Editorial: Signing an arbitration agreement when entering a nursing home means forfeiting your right to judicial recourse if you're harmed
The rest of us have an obligation to do everything we can to protect them. That includes not only working to prevent abuse, but providing recourse if it happens and sending a message to nursing homes they will be held accountable.
Sen. Chuck Grassley prides himself on being an advocate of seniors. He held a hearing this year on abuse and neglect in nursing homes. He was the lead author of an abuse prevention bill signed into law by former President Obama.
Now he should devote his attention to protecting the constitutional rights of people in care facilities. He can do this by advocating for legislation banning homes from requiring residents to resolve disputes through arbitration.
Bear with us while we explain what’s at stake.
When you enter a nursing home or assisted living center, there is a stack of paperwork to sign. It likely includes an arbitration agreement requiring you to take any grievance with the home to an arbitrator instead of the courts.
If you don’t sign it, you may not be admitted. If you do sign it, you may forfeit legal recourse if you’re abused, neglected, not fed, dropped, stolen from, not given medication or encounter other problems.
Iowans entering nursing homes are fragile and will typically sign anything put in front of them, said West Des Moines attorney Tom Slater, whose firm represents people injured in long-term care facilities.
“Whether or not the nursing home admission personnel explains the documents, the explanation is colored in favor of the nursing home, and the resident is encouraged to sign the document believing that the home has their best interest at heart,” he said.
Giving up your constitutional right to judicial recourse is not in anyone’s best interest.
Former President Obama knew this. He knew homes entrusted with the care of seniors, frequently for-profit businesses, should not be sheltered from public accountability before a judge and jury. His administration finalized a federal rule prohibiting homes paid by Medicare or Medicaid from requiring that incoming tenants sign these agreements.
The nursing home industry sued to stop the rule from going into effect. Donald Trump was elected. The Trump administration is crafting a new rule opposed by senior advocates, including Dean Lerner, the former director of the Iowa Department of Inspections and Appeals, which oversees nursing homes.
Numerous U.S. senators supported Obama's rule. A 2017 letter to the Centers for Medicare and Medicaid Services (CMS) signed by 31 of them urged it not to reverse the prohibition on arbitration agreements that “stack the deck against residents and their families who face a wide range of potential harms, including physical abuse and neglect, sexual assault, and even wrongful death at the hands of those working in and managing long-term care facilities.”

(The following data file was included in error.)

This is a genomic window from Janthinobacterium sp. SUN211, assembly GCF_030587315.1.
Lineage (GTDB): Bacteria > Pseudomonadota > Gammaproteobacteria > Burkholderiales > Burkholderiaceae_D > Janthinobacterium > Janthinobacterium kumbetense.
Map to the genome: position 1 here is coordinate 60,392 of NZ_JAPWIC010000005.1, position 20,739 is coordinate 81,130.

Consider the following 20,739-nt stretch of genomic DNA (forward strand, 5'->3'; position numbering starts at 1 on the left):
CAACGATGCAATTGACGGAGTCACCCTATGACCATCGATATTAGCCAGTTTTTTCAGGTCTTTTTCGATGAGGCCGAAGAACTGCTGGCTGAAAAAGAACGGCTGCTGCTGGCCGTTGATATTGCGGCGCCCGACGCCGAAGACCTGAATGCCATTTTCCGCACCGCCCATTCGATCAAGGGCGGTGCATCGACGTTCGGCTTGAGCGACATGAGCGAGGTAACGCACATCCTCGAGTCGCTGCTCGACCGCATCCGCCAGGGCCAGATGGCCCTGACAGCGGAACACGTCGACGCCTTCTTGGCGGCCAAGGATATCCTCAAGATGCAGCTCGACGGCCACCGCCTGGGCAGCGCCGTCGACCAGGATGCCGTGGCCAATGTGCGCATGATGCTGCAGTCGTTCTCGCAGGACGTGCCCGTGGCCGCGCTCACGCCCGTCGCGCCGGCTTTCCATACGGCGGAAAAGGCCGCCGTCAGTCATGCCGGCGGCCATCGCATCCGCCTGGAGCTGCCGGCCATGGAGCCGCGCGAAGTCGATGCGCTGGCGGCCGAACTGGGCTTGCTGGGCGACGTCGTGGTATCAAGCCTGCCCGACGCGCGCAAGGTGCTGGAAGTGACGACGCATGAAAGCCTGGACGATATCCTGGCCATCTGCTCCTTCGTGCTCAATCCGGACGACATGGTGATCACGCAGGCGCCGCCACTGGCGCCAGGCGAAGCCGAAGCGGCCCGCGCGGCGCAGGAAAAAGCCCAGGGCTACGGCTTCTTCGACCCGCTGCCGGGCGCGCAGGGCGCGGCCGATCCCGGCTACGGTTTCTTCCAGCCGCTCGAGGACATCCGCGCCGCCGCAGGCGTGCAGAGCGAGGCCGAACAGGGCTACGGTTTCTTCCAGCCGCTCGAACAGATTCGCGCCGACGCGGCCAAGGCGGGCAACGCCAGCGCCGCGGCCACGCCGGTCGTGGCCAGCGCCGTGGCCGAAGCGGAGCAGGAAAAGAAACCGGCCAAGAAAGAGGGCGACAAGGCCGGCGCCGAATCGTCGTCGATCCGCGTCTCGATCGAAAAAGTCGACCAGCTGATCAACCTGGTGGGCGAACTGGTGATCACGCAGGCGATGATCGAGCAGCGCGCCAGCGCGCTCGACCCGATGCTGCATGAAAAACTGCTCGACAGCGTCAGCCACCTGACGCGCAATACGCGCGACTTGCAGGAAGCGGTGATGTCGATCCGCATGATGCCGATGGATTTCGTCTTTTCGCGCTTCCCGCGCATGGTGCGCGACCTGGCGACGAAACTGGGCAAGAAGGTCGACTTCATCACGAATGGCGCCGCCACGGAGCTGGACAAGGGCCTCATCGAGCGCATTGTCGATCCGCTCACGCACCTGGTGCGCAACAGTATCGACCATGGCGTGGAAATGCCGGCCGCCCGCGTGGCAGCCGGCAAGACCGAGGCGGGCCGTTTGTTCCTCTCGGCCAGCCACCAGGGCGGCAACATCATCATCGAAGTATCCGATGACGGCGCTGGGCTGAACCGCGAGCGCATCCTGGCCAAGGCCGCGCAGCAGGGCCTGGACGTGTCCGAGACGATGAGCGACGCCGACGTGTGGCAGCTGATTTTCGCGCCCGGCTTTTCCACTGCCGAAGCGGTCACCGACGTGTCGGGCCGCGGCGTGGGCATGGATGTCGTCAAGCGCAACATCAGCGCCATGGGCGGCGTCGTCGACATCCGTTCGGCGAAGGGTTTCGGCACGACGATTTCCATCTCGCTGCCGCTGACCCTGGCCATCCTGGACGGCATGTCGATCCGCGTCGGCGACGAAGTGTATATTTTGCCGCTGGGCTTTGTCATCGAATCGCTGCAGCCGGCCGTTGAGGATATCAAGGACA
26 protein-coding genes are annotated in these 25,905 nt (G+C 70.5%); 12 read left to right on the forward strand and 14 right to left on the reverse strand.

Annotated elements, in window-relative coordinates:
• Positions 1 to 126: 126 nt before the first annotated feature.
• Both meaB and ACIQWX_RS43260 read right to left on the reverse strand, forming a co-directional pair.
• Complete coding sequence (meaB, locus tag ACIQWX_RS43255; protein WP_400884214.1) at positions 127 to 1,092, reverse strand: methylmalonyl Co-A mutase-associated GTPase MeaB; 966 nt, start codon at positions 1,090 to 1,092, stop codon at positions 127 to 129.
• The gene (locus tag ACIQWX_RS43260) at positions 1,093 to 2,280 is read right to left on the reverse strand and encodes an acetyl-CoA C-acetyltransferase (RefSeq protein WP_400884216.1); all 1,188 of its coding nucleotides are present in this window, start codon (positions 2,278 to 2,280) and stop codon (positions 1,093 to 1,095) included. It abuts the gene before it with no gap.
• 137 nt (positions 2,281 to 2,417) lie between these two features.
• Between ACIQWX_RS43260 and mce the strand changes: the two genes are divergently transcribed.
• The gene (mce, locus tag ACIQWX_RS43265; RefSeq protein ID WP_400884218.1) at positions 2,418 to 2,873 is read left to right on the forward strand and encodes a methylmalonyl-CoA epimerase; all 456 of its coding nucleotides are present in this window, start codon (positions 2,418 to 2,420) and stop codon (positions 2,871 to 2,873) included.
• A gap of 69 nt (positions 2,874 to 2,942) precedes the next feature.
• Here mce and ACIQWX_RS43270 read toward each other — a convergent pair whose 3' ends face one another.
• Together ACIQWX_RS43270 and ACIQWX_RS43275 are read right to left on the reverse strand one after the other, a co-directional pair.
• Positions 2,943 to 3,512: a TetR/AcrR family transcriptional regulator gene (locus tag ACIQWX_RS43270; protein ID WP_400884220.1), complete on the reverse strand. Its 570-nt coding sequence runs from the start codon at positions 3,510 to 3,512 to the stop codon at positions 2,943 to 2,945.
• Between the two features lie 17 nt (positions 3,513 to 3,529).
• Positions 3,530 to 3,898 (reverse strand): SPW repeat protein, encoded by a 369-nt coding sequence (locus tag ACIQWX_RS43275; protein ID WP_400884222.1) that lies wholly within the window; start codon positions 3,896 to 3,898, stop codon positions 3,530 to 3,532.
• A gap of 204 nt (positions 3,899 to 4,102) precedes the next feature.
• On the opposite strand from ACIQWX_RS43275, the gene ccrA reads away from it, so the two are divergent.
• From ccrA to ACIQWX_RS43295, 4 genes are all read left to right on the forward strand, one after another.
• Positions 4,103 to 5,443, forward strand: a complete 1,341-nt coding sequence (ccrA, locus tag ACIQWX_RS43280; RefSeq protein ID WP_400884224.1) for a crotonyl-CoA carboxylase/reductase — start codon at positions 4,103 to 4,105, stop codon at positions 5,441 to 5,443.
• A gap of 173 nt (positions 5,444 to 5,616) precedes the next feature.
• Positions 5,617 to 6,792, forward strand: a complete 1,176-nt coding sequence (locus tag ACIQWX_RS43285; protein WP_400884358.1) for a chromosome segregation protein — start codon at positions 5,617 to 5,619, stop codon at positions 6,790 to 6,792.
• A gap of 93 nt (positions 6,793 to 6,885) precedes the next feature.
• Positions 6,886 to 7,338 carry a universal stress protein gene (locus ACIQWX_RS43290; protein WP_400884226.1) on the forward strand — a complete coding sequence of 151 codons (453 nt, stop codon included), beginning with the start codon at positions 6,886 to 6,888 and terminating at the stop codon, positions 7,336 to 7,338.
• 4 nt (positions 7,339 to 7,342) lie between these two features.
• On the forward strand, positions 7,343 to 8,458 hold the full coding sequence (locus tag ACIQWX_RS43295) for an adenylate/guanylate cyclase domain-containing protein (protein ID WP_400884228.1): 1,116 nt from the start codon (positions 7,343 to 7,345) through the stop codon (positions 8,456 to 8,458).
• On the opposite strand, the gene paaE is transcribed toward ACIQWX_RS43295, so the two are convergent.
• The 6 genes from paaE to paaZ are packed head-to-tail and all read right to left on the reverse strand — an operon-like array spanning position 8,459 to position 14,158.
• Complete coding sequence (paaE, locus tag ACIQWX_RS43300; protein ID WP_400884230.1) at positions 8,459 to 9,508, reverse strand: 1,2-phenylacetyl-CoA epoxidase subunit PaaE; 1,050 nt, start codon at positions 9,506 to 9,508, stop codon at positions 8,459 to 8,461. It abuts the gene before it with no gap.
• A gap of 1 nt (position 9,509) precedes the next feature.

But instead of letting the years-long labyrinth process of rule making play out, Congress can address this issue now. The Des Moines Register editorial board asked Grassley his thoughts on legislative action.
He said it’s worth Congress having more information on how agreements are used, and there are “pros and cons” to arbitration. He also raised questions about the impact of the cost of lawsuits on nursing home care. “And does that increased cost just mean more money in lawyers’ pockets, instead of victims?”
Of course, nursing homes are less likely to be sued if residents are not hurt. The fear of public lawsuits may encourage hiring adequate and trained staff.
Lawyers are not the problem. They help deliver justice for victims when no one else — including the government — stands up for vulnerable Americans.
Grassley can work across the aisle with other lawmakers already crafting legislation related to arbitration in care facilities. This is a bipartisan issue. Both Democrats and Republicans find themselves at the mercy of a nursing home.
This reminds us of the ruling in the landmark 1969 Tinker v. Des Moines schools case before the U.S. Supreme Court, which held that students do not “shed their constitutional rights to freedom of speech or expression at the schoolhouse gate.”
No Iowans should have to leave their constitutional rights at a nursing home's door.
Arbitration agreements strip Iowans of right to sue for wrongdoing
West Des Moines attorney Tom Slater knows firsthand how arbitration agreements can rob people of their rights: His firm represents clients injured by nursing home neglect.
He told a Register editorial writer about a woman who was left alone, fell and sustained serious injuries that required several months in the hospital.
“When she sought an attorney to file a case in court, she could not do so because buried in the volumes of admission papers that she was required to sign was a 'pre-dispute arbitration' clause,” he said. The arbitrator awarded “a pittance of the medical expenses she incurred" and little for her anguish. The award could not be appealed.
“At some point in a person’s life, whether they are in the lowest valley or on the highest mountain, they will likely enter a nursing home and will suffer an injury. This would include our legislators and their loved ones," Slater said. "They should ponder this when considering legislation to prohibit pre-dispute arbitration clauses in nursing home admission agreements.”
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Seniors should not have to leave their constitutional rights at the nursing home door